1. Gave permission to the Lugar campaign for the senate to film a promo at the senior center, which was shown all over the state.  John and NESCO weren’t overjoyed with my decision on that, but I believe it proved to be valuable to the Center.
  1. “Purchase of service” concept, meaning the city should “buy” the services from agencies – not run them. After Bill Hudnut became Mayor, some members of his administration came up with the idea that the City should take over all the federally funded centers, make the employees into city employees, and run things their way.  It was an obvious power grab.  I wrote to Bill, and as tactfully as I could, objected to this move on the basis that community centers are best operated on a community level, and that the city had no experience at this sort of thing.

A week or so later, as Bill was riding in an open car up 10th Street in NESCO’s annual parade, he shouted over at me standing on the corner and asked me to meet him in Brookside Park to discuss the letter.   We talked for about 30 minutes, and he said he understood my point.  Wiser heads prevailed in city hall (help from Bob Cross and others) and the idea was dropped.

  1. Decentralization of agencies

We were able to contract with the Legal Aid Society for an on-site attorney (office in one of the apartments on the second floor), Family Service Association for an on-site counselor and the Girl Scouts. LSO never came.

  1. Indiana University School of Social Service placed several interns at the center over the years (and still does).

Throughout all this, John Boner’s great skills, boundless enthusiasm, endless energy and brilliant mind made those formative years much easier to deal with, and after he became the director, these same attributes lead the center to levels few people would have thought possible.  You know that story – and every good thing you have heard about John is true.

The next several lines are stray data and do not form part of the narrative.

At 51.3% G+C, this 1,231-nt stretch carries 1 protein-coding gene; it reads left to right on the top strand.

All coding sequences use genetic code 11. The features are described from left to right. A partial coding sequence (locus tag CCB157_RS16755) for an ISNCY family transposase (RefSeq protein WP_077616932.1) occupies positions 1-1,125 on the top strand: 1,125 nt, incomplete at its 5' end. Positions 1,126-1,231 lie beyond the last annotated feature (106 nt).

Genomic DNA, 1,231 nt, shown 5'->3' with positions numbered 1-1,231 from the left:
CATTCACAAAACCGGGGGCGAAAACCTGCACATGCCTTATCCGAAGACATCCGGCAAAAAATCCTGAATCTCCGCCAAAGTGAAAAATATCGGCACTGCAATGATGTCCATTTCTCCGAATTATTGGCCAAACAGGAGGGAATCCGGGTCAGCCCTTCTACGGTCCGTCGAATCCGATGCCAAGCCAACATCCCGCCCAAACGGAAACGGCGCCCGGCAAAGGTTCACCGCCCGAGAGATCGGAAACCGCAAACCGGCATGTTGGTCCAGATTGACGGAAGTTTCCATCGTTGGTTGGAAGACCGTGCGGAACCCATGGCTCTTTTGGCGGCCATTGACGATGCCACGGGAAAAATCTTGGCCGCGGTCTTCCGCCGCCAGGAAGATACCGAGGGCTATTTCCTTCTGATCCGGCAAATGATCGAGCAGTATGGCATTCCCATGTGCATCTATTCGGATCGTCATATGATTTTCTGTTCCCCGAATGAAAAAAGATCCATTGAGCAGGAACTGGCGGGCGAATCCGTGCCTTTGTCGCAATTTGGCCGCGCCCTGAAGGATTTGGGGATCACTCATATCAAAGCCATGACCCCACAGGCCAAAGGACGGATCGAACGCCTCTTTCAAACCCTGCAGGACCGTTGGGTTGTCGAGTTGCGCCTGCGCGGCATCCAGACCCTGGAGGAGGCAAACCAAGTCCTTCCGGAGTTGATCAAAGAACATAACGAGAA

Since those early days, NESCO has continued to advocate for the residents of the near east side. From the beginning, one of the major efforts has been to improve the neighborhood by getting vacant buildings repaired or torn down. In 1974, NESCO initiated an intensive campaign of economic development and revitalization of businesses in the community.

One of the impediments to improving the quality of housing was that Health Department inspection records weren’t available to the public. In the July/August  1977 issue of the NESCO NEWS, it was reported that Mayor Hudnut “ordered the city administration to work on State Legislation to consolidate housing code enforcement under the city, and incorporate improvements to the system suggested by NESCO. At the same time, officials of the Health and Hospital Corporation have indicated a desire to work with NESCO on improving code enforcement. “Winning this victory showed that organized citizens can bring about change and force public officials to pay attention citizen’s concerns,” said President Jim Byrne.

In 1980 NESCO initiated the Near Eastside Federal Credit Union located on 10th Street at the west end of the Brookside building. The credit union is now called the Community Choice Federal Credit Union and is located in the restored Mazingo building at the corner of 10th Street and Rural Street.

NESCO continues the fight over abandoned and vacant properties, but we have tools we didn’t have in the past and we are optimistic that in late 2008 we will start to see things turn around. Click on the “Our Future” tab on the home page to see what we have planned.